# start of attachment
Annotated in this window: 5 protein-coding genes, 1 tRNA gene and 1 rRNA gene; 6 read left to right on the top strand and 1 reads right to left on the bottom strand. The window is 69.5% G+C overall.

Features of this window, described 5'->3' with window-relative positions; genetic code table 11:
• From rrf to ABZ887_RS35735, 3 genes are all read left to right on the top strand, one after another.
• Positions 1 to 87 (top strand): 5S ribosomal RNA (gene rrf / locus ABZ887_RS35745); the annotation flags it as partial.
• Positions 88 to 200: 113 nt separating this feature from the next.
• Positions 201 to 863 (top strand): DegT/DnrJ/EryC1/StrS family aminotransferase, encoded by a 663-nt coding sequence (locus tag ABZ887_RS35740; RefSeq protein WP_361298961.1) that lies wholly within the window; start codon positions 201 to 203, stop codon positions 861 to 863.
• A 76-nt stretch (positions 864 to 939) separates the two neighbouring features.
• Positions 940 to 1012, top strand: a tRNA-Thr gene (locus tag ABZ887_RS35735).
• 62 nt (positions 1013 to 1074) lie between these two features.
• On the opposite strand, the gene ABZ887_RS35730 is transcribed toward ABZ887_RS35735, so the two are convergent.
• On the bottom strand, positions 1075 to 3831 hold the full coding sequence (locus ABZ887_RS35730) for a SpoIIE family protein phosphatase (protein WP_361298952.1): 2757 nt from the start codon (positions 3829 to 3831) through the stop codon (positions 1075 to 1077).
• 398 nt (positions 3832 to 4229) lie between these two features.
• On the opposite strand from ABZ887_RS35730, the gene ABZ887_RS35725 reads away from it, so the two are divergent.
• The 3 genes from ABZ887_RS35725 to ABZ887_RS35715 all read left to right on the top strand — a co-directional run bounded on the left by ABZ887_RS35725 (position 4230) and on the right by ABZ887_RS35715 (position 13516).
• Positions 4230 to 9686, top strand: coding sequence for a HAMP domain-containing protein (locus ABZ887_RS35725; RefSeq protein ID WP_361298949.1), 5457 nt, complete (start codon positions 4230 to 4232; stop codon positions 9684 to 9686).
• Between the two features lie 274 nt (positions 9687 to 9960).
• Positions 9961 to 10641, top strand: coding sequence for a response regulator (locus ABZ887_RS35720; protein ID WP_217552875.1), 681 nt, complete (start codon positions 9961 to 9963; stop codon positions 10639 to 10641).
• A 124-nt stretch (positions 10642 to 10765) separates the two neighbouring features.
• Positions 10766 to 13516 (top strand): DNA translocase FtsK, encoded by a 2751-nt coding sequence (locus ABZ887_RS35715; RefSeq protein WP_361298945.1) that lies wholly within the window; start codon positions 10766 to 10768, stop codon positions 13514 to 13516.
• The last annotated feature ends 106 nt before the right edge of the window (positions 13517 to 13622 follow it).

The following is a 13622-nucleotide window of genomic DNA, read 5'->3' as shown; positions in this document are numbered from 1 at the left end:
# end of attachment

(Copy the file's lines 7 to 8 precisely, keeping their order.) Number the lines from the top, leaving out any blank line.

• A 76-nt stretch (positions 864 to 939) separates the two neighbouring features.
• Positions 940 to 1012, top strand: a tRNA-Thr gene (locus tag ABZ887_RS35735).